But play with pricing schemes all you want, it wouldn’t lower what people pay on average—it can’t, if the costs don’t change. If you want to solve the problem of high health care prices, you have to solve the problem of high costs.

Very generally speaking, there are two ways to do so: Change how much care is delivered, of what sort, and to whom; and change how efficiently it’s delivered. Obviously we’d like to avoid lowering costs by having to provide less care than is needed, or by providing worse care, or by offering it fewer people. (Though we could in theory get people to opt for less-expensive but still-effective forms of care, when such alternatives exist—a topic I covered in a previous post.) Thus the changes really have to get at finding new types of care that can be delivered in new ways that are at least as effective as what we have now—and hopefully more so—and delivering it more efficiently and cost-effectively.

The health care field is scrambling to do exactly that. No one knows exactly how this will play out, as is made clear by a recent article in HealthLeaders Media that looks at how the financial world is scratching its head over how to rate the financial viability of hospital systems given all the coming changes. But there is general agreement on a few key points: Health care needs to switch from basing its revenues on how much care it provides to how healthy it makes patients; it needs to focus on and better manage serious, chronic illness; it needs to place an enormous emphasis on preventive care; and it needs to turn to technology to deliver many of these services in a more cost-effective way.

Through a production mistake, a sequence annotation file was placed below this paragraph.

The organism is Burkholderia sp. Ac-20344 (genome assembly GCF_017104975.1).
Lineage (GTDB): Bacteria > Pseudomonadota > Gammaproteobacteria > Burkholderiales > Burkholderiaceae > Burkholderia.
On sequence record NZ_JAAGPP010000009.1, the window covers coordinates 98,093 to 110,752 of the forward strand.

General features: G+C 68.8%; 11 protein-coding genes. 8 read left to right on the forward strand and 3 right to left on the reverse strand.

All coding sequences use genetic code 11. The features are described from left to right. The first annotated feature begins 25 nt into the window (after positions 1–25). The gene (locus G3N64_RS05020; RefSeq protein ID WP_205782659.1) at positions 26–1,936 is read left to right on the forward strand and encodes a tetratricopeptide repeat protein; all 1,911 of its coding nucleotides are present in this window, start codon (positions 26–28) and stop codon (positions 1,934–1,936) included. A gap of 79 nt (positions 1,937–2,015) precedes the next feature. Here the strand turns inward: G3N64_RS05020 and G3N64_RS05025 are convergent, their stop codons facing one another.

I think all these things will happen in the U.S. I know we at Johns Hopkins are working to make it happen here and elsewhere in the world. But if the public and policy-makers place all their emphasis on rejiggering pricing schemes instead of on the true costs of health care, the progress may not be as sure and swift as we might hope.

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A recent study essentially made the case that hospitals are financially incentivized to botch surgery on patients. The prominently published study was co-conducted by highly respected surgeon Atul Gawande, who is with Boston’s Brigham & Women’s Hospital (and who is also a celebrated popular writer on medical care). From Healthleaders Media’s coverage of the study (linked to above):